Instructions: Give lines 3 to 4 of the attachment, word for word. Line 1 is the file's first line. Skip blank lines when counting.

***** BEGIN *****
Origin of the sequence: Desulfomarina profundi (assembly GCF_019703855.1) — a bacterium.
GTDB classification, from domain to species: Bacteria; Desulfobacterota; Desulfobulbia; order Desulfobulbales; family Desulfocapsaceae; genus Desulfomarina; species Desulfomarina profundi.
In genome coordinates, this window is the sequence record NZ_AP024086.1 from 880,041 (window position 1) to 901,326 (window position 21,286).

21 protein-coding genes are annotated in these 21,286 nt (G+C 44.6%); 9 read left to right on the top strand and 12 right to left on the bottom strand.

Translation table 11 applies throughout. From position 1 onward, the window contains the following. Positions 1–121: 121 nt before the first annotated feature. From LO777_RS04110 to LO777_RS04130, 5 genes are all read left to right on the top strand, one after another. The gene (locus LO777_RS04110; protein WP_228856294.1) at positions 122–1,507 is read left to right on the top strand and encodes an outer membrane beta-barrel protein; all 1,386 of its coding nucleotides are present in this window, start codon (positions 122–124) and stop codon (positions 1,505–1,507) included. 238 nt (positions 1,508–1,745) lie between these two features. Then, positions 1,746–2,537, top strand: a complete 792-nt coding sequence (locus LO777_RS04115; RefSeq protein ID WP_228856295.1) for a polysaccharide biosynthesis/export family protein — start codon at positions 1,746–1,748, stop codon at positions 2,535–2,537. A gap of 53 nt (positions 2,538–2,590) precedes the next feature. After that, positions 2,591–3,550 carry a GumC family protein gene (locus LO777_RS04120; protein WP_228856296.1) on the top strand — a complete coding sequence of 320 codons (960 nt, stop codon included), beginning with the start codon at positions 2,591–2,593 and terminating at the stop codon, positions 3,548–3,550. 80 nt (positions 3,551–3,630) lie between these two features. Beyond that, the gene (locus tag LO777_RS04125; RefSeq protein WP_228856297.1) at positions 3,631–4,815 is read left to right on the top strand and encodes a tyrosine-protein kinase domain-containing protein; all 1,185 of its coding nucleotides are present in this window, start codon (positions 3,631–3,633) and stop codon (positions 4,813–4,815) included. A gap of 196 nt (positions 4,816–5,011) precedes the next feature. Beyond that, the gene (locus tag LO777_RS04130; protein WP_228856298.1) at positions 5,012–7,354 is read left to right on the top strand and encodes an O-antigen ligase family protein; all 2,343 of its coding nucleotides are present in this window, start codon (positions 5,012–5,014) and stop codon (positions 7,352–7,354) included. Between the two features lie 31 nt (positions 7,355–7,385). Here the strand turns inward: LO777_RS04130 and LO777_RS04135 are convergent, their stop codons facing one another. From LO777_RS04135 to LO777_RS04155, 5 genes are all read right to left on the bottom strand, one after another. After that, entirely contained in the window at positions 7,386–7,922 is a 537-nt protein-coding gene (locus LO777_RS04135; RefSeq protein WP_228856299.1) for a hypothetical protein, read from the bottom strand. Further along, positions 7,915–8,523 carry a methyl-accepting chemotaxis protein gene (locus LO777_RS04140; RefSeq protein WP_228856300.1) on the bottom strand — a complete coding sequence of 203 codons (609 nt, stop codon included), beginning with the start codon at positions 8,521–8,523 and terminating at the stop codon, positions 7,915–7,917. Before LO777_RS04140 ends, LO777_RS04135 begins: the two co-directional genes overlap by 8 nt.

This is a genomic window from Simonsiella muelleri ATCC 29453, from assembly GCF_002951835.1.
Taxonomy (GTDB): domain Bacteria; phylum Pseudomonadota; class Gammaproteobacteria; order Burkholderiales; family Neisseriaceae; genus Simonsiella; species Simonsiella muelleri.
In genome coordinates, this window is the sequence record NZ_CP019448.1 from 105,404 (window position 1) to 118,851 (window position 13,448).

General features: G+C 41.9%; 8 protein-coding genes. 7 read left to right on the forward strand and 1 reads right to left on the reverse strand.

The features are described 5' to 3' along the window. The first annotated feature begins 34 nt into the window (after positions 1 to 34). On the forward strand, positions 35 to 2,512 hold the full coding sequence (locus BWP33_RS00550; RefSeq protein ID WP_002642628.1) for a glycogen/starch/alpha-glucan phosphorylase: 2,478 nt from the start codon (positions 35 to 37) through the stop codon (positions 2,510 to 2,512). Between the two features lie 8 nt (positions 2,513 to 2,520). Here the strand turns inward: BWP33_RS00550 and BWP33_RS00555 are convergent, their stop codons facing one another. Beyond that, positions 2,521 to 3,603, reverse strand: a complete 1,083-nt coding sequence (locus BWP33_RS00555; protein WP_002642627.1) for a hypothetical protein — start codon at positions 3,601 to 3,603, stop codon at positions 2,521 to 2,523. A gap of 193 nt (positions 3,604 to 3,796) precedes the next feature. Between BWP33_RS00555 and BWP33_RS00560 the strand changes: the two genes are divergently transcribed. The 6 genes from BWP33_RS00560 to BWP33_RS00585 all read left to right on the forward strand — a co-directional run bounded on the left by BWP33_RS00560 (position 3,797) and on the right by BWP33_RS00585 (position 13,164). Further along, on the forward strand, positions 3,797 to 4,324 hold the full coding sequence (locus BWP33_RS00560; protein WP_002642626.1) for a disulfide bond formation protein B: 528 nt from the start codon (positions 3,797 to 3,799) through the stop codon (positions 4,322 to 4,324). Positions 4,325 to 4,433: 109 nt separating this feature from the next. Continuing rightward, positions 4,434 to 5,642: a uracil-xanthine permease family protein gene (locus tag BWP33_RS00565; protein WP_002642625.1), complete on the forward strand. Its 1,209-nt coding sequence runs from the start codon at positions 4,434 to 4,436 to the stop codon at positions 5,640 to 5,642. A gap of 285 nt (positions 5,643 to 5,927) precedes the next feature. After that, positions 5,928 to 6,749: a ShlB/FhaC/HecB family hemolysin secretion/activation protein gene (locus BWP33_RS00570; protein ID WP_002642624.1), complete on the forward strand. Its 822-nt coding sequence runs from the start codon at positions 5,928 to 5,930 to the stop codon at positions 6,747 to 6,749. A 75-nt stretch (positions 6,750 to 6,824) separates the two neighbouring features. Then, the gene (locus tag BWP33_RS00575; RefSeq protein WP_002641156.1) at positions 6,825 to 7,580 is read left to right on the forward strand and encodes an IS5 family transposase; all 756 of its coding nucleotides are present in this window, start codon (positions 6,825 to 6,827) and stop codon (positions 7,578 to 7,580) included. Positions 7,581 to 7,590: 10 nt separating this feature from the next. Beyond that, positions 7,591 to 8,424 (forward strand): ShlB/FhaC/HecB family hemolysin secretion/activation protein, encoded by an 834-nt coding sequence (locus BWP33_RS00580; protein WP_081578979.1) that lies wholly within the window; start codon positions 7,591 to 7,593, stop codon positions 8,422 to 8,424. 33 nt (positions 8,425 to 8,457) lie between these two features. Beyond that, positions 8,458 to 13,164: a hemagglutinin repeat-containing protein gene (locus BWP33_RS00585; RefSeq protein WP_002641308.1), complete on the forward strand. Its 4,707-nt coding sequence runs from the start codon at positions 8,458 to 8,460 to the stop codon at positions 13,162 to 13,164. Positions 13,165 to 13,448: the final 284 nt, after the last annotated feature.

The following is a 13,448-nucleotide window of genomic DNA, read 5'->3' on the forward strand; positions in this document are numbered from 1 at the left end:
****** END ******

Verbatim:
In genome coordinates, this window is the sequence record NZ_AP024086.1 from 880,041 (window position 1) to 901,326 (window position 21,286).

21 protein-coding genes are annotated in these 21,286 nt (G+C 44.6%); 9 read left to right on the top strand and 12 right to left on the bottom strand.